April 18, 2014

Concord Coalition Says That New CBO Projections Demonstrate the Need for Hard Choices

WASHINGTON -- The Concord Coalition said today that new projections by the Congressional Budget Office (CBO) clearly demonstrate the growing budgetary challenges of an aging population and the need to confront hard policy trade-offs. With such trade-offs, the budget can be brought back into balance. Without them, deficits will persist and grow worse over the coming decade -- even assuming a strong economy.

“The good news in today's report is that the budget could be brought back into balance as soon as 2012 and remain in balance through 2016 if Congress and the President follow current law. The bad news is that they seem to have no intention of following current law. Instead, they seem intent on pursuing tax and spending policies that will drive the budget far deeper into deficit rather than return it to balance,” said Robert L. Bixby Executive Director of The Concord Coalition.

The new CBO report shows a gradual improvement in the budget's outlook over the next decade even as the baby boom generation begins to retire. This deceptively benign outlook is not because spending on health care and retirement programs is held in check. To the contrary, between 2006 and 2016 the cost of Social Security, Medicare, and Medicaid will increase by 24 percent--from 8.7 to 10.8 percent of GDP. As a result, these three programs, which consumed 42 percent of federal spending in 2005, will consume 56 percent by 2016. The reason for the baseline improvement is that it assumes policymakers will hold discretionary programs, including defense, to just 2 percent growth annually -- as opposed to 8 percent last year and a 5.2 percent annual average rate from 1994 through 2004 -- and that they will not enact new legislation to extend any expiring tax cuts or provide relief from the Alternative Minimum Tax (AMT).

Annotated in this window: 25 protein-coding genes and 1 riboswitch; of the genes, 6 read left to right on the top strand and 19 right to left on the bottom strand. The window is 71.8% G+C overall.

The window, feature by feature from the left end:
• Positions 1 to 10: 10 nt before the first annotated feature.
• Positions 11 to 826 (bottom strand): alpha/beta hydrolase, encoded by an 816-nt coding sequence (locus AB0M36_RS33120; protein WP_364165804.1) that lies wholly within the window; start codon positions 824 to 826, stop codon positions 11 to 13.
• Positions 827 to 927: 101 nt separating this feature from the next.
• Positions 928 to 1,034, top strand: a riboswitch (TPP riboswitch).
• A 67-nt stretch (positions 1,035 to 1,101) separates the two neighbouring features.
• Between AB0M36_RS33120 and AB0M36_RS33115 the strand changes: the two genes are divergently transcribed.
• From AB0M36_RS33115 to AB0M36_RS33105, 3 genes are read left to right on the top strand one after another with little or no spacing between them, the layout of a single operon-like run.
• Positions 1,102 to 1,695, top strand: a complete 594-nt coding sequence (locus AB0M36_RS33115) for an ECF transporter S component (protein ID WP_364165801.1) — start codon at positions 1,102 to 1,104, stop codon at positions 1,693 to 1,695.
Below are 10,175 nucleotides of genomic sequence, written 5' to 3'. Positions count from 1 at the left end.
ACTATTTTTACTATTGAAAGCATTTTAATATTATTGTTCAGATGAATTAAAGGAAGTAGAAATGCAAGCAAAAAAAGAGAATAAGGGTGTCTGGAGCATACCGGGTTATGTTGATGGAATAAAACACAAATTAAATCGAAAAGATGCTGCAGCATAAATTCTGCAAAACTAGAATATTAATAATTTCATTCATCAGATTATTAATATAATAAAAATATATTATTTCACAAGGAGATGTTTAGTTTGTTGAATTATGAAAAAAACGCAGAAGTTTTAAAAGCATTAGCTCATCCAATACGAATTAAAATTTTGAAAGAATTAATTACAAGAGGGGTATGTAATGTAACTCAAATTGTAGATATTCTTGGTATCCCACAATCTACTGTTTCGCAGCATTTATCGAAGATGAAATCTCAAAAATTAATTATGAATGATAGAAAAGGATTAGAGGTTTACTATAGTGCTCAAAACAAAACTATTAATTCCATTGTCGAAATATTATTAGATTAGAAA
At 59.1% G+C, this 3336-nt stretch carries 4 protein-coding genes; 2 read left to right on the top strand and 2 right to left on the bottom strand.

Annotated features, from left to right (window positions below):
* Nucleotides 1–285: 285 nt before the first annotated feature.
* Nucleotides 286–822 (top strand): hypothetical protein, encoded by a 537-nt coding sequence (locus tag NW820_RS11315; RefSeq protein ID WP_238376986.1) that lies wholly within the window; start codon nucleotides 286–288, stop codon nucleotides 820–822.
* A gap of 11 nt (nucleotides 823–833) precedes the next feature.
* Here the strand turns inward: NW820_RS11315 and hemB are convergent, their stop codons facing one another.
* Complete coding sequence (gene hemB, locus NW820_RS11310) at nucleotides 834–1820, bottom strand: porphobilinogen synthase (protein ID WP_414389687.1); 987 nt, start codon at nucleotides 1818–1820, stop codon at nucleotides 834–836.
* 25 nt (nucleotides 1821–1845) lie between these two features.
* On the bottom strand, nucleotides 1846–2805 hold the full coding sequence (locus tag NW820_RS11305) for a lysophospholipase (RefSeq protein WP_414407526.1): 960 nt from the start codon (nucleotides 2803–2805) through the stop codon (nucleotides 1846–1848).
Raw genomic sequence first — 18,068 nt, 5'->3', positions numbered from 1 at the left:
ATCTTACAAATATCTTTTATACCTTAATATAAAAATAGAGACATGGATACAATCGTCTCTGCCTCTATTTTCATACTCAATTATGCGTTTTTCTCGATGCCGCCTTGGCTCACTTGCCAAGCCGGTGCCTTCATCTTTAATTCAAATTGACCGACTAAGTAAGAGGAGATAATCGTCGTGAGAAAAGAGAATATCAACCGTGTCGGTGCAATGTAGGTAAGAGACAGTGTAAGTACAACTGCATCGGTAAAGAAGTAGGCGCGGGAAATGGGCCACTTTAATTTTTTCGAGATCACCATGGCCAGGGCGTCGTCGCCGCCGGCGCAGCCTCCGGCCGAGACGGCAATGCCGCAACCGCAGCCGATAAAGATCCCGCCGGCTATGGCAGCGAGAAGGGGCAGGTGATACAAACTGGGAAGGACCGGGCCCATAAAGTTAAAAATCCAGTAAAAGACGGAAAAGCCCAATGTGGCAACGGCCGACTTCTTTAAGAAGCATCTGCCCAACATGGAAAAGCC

“These assumptions will severely test lawmakers' ability to make the necessary trade-offs. If Congress and the President want to achieve the favorable result shown in the baseline, they will have to choose among priorities. The CBO baseline shows that they can fully fund all entitlement promises for the coming decade and still balance the budget if they sharply curtail other spending and allow the tax cuts to expire on schedule. If Congress and the President choose to extend all of the tax cuts, they will need to sharply curtail entitlement spending -- far more than the $99 billion of savings in the pending reconciliation bill -- and maintain tight limits on discretionary spending in order to achieve a balanced budget. Anything else leads to large and growing deficits,” Bixby said.

The Concord Coalition released an alternative baseline scenario using plausible policy assumptions based on recent trends and legislative proposals. It shows a very different picture than the official baseline. Assuming that appropriations rise at the same rate as economic growth (GDP), not inflation, and that funding for operations in Iraq and Afghanistan will slow gradually from 2006 and that relief from the AMT is extended, CBO's 10-year baseline deficit grows from $832 billion to $3.1 trillion. If all expiring tax provisions (including the 2001 and 2003 tax cuts) are made permanent along with these other changes the 10-year deficit grows to $5.3 trillion.

“When Congress and the President begin work on the FY 2007 budget next month they should observe the warning signs in CBO's report -- specifically that spending pressures will begin to ratchet up substantially by the end of the decade as the baby boomers begin to retire and that current fiscal policy remains unsustainable,” Bixby said.

CBO concludes in today's report: “A substantial reduction in the growth of spending and perhaps a sizable increase in taxes as a share of the economy will be necessary for fiscal stability to be at all likely in the coming decades.”

“The real question is whether the President and Congress are up to this challenge or will they be content to let these developing problems fester in hopes that future lawmakers -- with fewer choices and perhaps acting under crisis circumstances -- can find solutions,” said Bixby.

To view the Concord Coalition's plausible baseline projection visit: http://www.concordcoalition.org/issues/fedbudget/charts/0601-plausible-baseline.pdf

 

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CONTACT:
Tristan Cohen
(703) 894-6222
communications@concordcoalition.org